I remember the onslaught of advice as clearly as I remember the feeling of labor pains. Well-wishers encouraged me to “take lots of pictures”, “savor every moment”, and of course, “watch out; they grow up too fast”. And now, I have found myself thinking and, sometimes even saying, these cliched comments as I hold my neighbor’s beautiful, blue-eyed baby or talk to my sister about the ups and downs of her pregnancy. Because what I did not fully realize back then in the blur of newborn days is that, whether I want to accept it or not, those statements are painstakingly true.
As we were walking up our steep 1939-built basement stairs, I reached for Linnea’s hand, “No Mama, Nea do it by herself. By herself, Mama”. Her repeated comment stung the most, as if she had to clarify her self-reliance. She might as well have declared she just got a tattoo or a boyfriend because in that instance, I was sure my surprise and sadness would have been the same. The baby I birthed, nursed and wore in a backpack was fully merging into an independent little girl, and I was not sure I liked it…
Linnea’s age is exerting its influence in ways other than her confidence to take on tasks. A few months ago she declared dinosaurs “scary” after seeing a coloring book with their images. Picture my surprise then when that same little girl expresses sheer excitement about the opportunity to go with her daddy to see their skeletons. L.E. went to the Denver Museum of Nature and Science for the first time on March 6. Photo after photo filled my phone’s memory as I gazed over each one during my lunch break. It was in some of those pictures that it hit me just how far she has come in just over two years. This realization–that I am sure hits every parent at some point–had its proof in one particular text from my husband: Leaning on a sign with long-legs and a tired stare, I saw no baby.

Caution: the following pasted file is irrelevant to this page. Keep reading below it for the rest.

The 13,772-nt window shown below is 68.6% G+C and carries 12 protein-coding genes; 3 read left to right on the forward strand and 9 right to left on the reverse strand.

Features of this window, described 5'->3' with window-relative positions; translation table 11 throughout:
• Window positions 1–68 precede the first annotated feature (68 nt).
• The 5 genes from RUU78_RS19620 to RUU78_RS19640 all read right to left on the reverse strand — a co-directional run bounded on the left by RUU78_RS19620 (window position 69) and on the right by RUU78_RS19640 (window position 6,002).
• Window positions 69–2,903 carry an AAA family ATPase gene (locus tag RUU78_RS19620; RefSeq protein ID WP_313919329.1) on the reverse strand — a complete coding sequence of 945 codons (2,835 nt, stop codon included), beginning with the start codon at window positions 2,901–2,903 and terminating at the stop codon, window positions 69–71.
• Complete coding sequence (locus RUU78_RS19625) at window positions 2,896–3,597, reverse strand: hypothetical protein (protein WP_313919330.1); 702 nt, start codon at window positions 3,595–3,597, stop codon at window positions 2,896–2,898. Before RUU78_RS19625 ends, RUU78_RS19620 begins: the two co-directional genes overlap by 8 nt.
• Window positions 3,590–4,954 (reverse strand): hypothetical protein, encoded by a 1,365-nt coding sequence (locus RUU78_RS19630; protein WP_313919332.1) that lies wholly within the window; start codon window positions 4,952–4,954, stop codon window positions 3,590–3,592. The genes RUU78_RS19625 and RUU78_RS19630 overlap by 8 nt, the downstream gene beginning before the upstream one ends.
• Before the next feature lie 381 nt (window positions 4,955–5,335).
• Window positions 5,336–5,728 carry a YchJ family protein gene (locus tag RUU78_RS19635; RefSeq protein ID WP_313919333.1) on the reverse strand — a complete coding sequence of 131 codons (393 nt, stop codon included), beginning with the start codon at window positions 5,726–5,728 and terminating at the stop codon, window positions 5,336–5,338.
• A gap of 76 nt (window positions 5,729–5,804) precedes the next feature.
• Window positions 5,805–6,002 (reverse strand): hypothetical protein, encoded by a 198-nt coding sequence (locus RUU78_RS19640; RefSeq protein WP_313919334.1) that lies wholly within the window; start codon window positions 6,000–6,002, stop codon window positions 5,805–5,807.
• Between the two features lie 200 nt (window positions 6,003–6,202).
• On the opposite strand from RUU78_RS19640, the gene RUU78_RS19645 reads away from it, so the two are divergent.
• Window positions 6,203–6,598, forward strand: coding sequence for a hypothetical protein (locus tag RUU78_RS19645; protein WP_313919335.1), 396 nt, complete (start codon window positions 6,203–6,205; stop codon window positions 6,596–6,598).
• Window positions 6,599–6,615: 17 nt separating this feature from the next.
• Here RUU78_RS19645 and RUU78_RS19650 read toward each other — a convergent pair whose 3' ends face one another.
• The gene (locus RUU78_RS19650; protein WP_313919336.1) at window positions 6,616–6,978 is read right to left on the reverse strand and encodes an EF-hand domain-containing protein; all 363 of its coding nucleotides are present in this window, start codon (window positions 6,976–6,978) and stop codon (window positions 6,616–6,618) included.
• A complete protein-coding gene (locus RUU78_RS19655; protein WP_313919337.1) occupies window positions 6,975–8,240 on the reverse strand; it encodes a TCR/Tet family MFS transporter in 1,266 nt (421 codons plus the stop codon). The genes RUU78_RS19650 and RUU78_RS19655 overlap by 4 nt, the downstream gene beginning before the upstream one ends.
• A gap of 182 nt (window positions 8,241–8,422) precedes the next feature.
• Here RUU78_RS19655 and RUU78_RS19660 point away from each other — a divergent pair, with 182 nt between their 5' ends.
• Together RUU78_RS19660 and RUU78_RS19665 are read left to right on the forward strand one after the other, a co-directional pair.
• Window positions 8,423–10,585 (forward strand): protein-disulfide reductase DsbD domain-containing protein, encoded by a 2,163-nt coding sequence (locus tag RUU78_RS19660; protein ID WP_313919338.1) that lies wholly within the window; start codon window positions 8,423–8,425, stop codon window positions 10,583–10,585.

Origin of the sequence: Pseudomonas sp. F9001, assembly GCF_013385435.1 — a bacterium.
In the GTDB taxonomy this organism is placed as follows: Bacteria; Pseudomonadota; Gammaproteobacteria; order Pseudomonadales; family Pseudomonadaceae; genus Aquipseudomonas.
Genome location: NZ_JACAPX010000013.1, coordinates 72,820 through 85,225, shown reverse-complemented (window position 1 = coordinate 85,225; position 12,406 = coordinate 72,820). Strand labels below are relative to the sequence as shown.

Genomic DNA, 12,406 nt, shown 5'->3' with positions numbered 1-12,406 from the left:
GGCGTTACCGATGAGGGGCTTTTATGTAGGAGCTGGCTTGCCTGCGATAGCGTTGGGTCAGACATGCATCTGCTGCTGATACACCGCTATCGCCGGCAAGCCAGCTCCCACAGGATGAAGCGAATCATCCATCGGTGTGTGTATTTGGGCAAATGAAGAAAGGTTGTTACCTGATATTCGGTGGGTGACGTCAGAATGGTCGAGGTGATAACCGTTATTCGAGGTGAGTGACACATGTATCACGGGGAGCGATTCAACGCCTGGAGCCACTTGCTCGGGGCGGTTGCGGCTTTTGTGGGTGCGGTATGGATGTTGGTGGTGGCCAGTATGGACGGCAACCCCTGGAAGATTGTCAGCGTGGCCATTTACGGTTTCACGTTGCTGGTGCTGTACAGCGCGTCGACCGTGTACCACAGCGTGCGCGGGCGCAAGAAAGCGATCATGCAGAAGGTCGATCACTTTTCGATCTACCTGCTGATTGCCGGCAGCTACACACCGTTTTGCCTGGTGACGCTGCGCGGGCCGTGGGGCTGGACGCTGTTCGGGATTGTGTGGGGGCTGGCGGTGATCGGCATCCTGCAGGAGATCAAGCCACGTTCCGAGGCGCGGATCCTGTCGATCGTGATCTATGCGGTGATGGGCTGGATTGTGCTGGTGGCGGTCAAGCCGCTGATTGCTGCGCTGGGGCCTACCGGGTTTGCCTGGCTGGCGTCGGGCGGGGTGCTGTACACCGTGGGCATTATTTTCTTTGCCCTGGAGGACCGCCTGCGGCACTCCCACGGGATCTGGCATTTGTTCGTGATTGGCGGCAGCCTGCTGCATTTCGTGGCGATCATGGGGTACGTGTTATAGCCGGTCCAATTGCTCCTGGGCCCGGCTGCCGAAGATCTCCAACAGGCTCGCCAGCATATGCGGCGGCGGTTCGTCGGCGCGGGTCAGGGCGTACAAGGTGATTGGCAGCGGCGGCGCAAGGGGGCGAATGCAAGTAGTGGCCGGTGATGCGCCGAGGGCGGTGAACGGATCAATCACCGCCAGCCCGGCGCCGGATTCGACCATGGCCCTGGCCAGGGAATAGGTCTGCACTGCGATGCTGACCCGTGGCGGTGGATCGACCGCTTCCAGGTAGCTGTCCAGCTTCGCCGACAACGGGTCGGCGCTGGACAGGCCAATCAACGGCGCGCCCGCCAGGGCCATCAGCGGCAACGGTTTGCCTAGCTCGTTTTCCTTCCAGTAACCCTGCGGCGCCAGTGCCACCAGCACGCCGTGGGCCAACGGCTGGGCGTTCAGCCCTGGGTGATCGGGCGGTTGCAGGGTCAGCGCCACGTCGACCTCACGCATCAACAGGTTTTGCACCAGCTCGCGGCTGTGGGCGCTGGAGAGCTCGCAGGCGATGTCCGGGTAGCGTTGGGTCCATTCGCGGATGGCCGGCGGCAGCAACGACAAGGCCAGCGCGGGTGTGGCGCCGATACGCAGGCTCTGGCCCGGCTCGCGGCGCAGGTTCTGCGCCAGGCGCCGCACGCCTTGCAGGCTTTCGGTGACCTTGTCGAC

Just this weekend, she decided she no longer wanted to be rocked before her afternoon nap. I looked at her with a tinge of disbelief, and asked if she was sure. She was. I, on the other hand, was not.
When I listen to one of her stories and respond with “Ohhhh”, she insists, “Mama, don’t say ‘Ohhhh’ [insert mocking tone her]. Say ‘Yes’.” Say yes? I began wondering when my toddler daughter began correcting me. I don’t remember there being a chapter in any of my parenting books about how to deal with this milestone.
As much as I want to go back to the days of endless snuggling in the rocking chair, I know there is a lot of of sweet mixed in with the bitter pieces of these memories:
Even though, Linnea did not want my help going up the stairs, she wanted me to play with her as soon as we got to her room. Even though, she looked like such big stuff in those pictures at the museum, Ben said she held his hand firmly the whole time they were there. Even though, she did not want to be rocked, we cuddled in her little bed as she moved the hair out of my eyes and gave me an unsolicited kiss. And even though she corrects me, we get some pretty big belly laughs when we make a joke out of it now.
The truth is, like her newborn days, these days are numbered too. And I will hold onto the sweet as long as I can knowing just how quickly these moments may fade.
Note: This post was inspired by the writing of a good friend, Meg. She recently posted a post entitled, “The Hardest Phase“, which got me thinking about how quickly everything changes.